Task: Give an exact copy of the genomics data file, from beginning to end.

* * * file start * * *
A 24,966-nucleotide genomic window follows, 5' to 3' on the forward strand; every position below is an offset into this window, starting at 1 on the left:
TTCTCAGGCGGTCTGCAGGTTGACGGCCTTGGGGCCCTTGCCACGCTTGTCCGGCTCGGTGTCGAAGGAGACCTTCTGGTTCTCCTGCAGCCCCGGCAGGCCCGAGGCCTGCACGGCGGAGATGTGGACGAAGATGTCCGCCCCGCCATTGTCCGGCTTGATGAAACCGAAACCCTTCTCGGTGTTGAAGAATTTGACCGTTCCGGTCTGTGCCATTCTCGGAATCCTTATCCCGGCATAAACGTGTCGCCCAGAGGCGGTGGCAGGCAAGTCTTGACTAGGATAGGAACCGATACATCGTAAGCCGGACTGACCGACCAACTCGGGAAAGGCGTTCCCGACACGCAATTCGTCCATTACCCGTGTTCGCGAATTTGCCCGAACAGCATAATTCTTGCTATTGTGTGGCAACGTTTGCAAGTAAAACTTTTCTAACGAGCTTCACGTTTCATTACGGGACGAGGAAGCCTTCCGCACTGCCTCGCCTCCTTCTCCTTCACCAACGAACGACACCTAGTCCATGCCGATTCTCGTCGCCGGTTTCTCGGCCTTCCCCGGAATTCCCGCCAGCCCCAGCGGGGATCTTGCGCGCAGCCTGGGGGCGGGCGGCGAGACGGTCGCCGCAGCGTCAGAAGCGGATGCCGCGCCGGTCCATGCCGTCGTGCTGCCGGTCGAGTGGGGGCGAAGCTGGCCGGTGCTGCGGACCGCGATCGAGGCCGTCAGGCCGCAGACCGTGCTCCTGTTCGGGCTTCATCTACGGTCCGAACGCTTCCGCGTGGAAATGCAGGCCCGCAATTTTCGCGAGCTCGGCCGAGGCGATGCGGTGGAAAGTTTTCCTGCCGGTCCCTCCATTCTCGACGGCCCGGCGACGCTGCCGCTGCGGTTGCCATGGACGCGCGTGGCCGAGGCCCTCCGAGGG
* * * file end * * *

A 24,966-nucleotide genomic window follows, 5' to 3' on the forward strand; every position below is an offset into this window, starting at 1 on the left:
TTCTCAGGCGGTCTGCAGGTTGACGGCCTTGGGGCCCTTGCCACGCTTGTCCGGCTCGGTGTCGAAGGAGACCTTCTGGTTCTCCTGCAGCCCCGGCAGGCCCGAGGCCTGCACGGCGGAGATGTGGACGAAGATGTCCGCCCCGCCATTGTCCGGCTTGATGAAACCGAAACCCTTCTCGGTGTTGAAGAATTTGACCGTTCCGGTCTGTGCCATTCTCGGAATCCTTATCCCGGCATAAACGTGTCGCCCAGAGGCGGTGGCAGGCAAGTCTTGACTAGGATAGGAACCGATACATCGTAAGCCGGACTGACCGACCAACTCGGGAAAGGCGTTCCCGACACGCAATTCGTCCATTACCCGTGTTCGCGAATTTGCCCGAACAGCATAATTCTTGCTATTGTGTGGCAACGTTTGCAAGTAAAACTTTTCTAACGAGCTTCACGTTTCATTACGGGACGAGGAAGCCTTCCGCACTGCCTCGCCTCCTTCTCCTTCACCAACGAACGACACCTAGTCCATGCCGATTCTCGTCGCCGGTTTCTCGGCCTTCCCCGGAATTCCCGCCAGCCCCAGCGGGGATCTTGCGCGCAGCCTGGGGGCGGGCGGCGAGACGGTCGCCGCAGCGTCAGAAGCGGATGCCGCGCCGGTCCATGCCGTCGTGCTGCCGGTCGAGTGGGGGCGAAGCTGGCCGGTGCTGCGGACCGCGATCGAGGCCGTCAGGCCGCAGACCGTGCTCCTGTTCGGGCTTCATCTACGGTCCGAACGCTTCCGCGTGGAAATGCAGGCCCGCAATTTTCGCGAGCTCGGCCGAGGCGATGCGGTGGAAAGTTTTCCTGCCGGTCCCTCCATTCTCGACGGCCCGGCGACGCTGCCGCTGCGGTTGCCATGGACGCGCGTGGCCGAGGCCCTCCGAGGG